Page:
How HR and business leaders can support digital transformation

How HR and business leaders can support digital transformation

Posted by Doug Palmer on August 5, 2015.

It might be tempting to think your organization’s digital adoption and level of digital sophistication is mostly outside the realm of HR. But new research by MIT Sloan Management Review and Deloitte Digital (Strategy, not technology, drives digital transformation: Becoming a digitally mature enterprise) highlights several reasons why this isn’t the case. The study indicates that how adept businesses are at leveraging digital technologies to transform processes, talent engagement, and business models isn’t as much about technology as it is about strategy, culture, leadership, learning, and talent—all areas within HR’s influence.

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Social Business: What’s On Your Mind?

MIT SMR

Posted on November 6, 2013

Maybe you’ll find that social business has a role to play in resolving your issues and meeting important business objectives, or maybe you won’t. But if you’re like 75 percent of your HR colleagues who responded to our survey and believe social business can fundamentally change the way we work, it’s worth exploring the possibilities. Social networking can provide instant access to people and information throughout the world, giving business the opportunity to engage with customers and connect employees in ways never before imaginable. So why are some businesses benefitting more than others? And how are they benefitting? What kinds of enterprises are benefitting the most?

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Social Business: What It Can Mean for HR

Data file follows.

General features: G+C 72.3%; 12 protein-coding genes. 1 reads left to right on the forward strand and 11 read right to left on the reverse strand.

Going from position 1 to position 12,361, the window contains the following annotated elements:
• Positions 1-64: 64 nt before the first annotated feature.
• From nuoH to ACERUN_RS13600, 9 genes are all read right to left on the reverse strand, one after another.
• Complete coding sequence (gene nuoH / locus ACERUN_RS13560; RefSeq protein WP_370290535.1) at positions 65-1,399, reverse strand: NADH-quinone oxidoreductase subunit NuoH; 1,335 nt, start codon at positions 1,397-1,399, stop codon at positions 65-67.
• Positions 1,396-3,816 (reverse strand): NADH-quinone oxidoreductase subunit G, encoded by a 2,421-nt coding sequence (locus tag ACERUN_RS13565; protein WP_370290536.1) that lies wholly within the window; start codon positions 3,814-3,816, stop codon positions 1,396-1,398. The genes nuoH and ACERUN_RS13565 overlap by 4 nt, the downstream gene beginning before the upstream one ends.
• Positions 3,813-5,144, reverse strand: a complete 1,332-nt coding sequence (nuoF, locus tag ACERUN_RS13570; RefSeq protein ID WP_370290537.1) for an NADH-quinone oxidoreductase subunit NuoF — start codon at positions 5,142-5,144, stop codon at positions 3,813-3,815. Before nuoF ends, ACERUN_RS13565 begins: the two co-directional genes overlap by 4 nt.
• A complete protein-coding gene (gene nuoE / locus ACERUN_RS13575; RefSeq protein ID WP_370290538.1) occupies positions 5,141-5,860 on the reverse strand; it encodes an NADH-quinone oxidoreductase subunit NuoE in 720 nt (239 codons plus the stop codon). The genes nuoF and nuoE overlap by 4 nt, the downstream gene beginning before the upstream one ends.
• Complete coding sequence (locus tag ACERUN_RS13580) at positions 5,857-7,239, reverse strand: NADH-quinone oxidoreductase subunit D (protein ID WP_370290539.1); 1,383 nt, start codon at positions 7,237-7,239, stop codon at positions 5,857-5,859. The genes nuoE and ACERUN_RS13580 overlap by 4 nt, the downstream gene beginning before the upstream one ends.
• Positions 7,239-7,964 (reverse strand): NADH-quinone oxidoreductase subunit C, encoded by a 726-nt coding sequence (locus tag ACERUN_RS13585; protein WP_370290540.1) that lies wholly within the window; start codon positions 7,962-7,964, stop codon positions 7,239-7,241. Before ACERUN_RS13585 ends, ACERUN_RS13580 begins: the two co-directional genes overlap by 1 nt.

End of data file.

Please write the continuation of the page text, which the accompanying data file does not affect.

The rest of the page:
Social Business: What It Can Mean for HR

Posted by Doug Palmer on September 19, 2013

The second annual Deloitte and MIT Sloan Management Review (MIT SMR) research study continues our exploration of the social business landscape and how organizations are changing how work gets done by embedding social capabilities into processes and workflows. Three-quarters of the HR professionals who participated in the research (vs. 70% for all respondents) believe social business is an opportunity to “fundamentally change the way we work.” Tellingly, however, HR’s usage of social business still trails other functions. Only 14% of respondents from HR reported their organization’s use of social business in HR to a great extent vs. 46% of marketing respondents and 31% of customer service respondents. We think this points to a real opportunity for HR, as we see many ways social business can be used to enhance primary HR functions.

The uses of social business in HR span internal areas such as learning and development and external areas such as recruiting and staffing. Over the past year, survey respondents overall reported increasing use of social business in two specific areas of HR: identifying expertise (17% reporting an increase) and managing talent (14% reporting an increase). HR respondents themselves reported that their department uses social business most often in recruiting/managing talent (39%).

Which uses of SB have increased within your organization within the last 12 months? (Respondents selected up to 3)

The somewhat broad uses of social business in HR can be broken down as follows:

  • Recruiting — A variety of social tools like LinkedIn and Twitter help companies find and attract top talent. Some companies, including Covance, which was interviewed for our study, leverage these tools to establish relationships with potential candidates throughout the hiring cycle, even during the earliest stages when candidates simply want to understand what it would be like to work for that company.